Research led by the Dartmouth Geisel School of Medicine shows that epigenetic screening can predict pancreatic cancer prognosis and also whether tumors are likely to respond to therapy or not.
Pancreatic cancer has a poor prognosis, only 25% of people survive for one year after diagnosis. It is estimated to cause 48,220 deaths in the U.S. this year, accounting for 7.9% of all cancer deaths.
The most common type of pancreatic cancer is pancreatic ductal adenocarcinoma (90% cases) and treatment options are fairly limited. Most patients receive cytotoxic chemotherapy without the benefit of genetic or other prognostic testing to predict treatment response and many treatments fail.
In this study, Steven Leach, M.D., a professor at Dartmouth Geisel School of Medicine, and his team, as well as colleagues based at Memorial Sloan Kettering Cancer Center and Weill Cornell Medicine, tested genome-wide chromatin accessibility patterns for pancreatic tumors by creating an assay for transposase-accessible chromatin sequencing (ATAC-seq).
They tested the assay using tumor cells extracted from 54 human pancreatic tumors before the patients began treatment with chemotherapy. As described in the journal Nature Communications, they found an epigenetic signature of 1092 different markers on the chromatin that differed between patients who subsequently had disease free survival of less than one year compared with those who were disease-free for longer. Of these 1092 markers, they discovered that 723 are silenced in chemo-resistant tumors and are predictive of treatment response.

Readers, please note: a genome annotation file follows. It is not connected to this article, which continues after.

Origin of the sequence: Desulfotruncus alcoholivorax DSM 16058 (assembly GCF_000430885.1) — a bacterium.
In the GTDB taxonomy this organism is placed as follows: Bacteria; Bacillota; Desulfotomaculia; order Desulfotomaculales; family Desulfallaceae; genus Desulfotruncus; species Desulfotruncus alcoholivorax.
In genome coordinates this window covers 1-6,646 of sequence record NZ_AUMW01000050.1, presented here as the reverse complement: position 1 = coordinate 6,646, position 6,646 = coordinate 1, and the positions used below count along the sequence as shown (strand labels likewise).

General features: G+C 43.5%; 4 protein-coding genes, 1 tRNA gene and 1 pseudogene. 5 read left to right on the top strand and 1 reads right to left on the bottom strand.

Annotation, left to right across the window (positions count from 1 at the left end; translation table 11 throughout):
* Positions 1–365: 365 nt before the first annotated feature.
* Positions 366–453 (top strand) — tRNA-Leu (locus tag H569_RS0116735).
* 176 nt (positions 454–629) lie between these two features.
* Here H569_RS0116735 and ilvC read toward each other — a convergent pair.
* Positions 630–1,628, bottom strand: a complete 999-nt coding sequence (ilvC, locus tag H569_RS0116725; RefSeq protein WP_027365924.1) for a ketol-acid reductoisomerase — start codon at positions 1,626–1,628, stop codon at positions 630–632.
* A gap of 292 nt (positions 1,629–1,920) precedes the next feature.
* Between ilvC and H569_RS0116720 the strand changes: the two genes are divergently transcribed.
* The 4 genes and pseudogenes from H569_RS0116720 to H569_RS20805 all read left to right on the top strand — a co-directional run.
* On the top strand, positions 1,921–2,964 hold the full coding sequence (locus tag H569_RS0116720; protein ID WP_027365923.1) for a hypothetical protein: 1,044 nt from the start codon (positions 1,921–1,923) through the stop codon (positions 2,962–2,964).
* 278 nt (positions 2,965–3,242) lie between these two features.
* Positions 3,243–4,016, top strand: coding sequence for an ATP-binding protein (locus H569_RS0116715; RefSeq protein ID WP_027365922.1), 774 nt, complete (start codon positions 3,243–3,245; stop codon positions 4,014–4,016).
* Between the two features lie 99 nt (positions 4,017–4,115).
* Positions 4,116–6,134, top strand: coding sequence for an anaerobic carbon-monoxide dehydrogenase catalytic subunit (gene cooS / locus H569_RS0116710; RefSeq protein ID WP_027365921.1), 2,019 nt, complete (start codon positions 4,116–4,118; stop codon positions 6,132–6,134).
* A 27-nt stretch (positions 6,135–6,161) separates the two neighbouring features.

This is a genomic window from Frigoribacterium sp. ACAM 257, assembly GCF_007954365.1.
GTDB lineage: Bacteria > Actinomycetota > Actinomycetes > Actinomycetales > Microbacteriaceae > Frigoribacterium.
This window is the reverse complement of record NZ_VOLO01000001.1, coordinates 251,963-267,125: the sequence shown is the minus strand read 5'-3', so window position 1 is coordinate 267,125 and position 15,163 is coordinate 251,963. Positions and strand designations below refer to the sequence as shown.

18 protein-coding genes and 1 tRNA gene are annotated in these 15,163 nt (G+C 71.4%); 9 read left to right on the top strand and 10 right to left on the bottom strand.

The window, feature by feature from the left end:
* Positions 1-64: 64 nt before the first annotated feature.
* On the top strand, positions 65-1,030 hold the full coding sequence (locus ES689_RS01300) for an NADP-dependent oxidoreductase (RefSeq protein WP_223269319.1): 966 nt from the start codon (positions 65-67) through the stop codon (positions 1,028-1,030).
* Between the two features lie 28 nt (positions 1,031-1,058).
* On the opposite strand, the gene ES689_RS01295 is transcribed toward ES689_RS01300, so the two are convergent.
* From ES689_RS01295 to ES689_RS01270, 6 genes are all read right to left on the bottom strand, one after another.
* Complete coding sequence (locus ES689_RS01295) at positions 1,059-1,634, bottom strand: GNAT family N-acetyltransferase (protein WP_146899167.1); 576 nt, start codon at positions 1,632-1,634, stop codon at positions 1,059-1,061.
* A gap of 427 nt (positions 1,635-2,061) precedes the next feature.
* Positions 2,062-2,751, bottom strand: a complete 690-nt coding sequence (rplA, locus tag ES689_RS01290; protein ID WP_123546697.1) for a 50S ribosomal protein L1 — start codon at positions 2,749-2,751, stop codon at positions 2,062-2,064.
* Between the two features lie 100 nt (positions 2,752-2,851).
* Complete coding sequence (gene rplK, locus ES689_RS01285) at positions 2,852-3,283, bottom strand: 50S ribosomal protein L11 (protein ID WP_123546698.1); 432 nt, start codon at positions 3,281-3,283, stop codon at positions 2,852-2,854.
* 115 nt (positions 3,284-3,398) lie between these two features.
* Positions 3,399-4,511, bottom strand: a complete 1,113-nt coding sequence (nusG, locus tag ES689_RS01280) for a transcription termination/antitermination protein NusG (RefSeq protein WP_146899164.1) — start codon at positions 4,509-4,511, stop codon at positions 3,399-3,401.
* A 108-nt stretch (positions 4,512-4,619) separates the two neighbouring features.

This kind of screening could help clinicians decide which pancreatic cancer patients are most likely to benefit from chemotherapy treatment and who is most likely to fall into the ‘non-responder’ group. Leach and colleagues think those in the latter group may benefit from epigenetic therapy, but this theory still needs to be validated.
“Whether adverse patterns of chromatin accessibility might assist in the selection of pancreatic ductal adenocarcinoma patients for epigenetic ‘reprogramming’ therapy remains to be determined,” write the authors.
“Nevertheless, we suggest that our ATAC-array technology… provides a simple and clinically achievable prediction of favorable vs unfavorable epigenetic states in this disease.”
There are already nine FDA-approved epigenetic drugs, many of which are designed to treat cancer, and more are more are being developed. While this is promising, it is still difficult to know which patients will benefit most from these therapies and more work is needed in this area.
“We currently appear to be at the dawn of a new era in which epigenetic reprogramming is poised to become increasingly relied upon to optimize therapeutic effectiveness in multiple tumor types,” says Leach.
“With this work, we have pioneered a precision epigenetic approach in pancreatic ductal adenocarcinoma, a treatment approach that is now ready to be translated into the clinic.”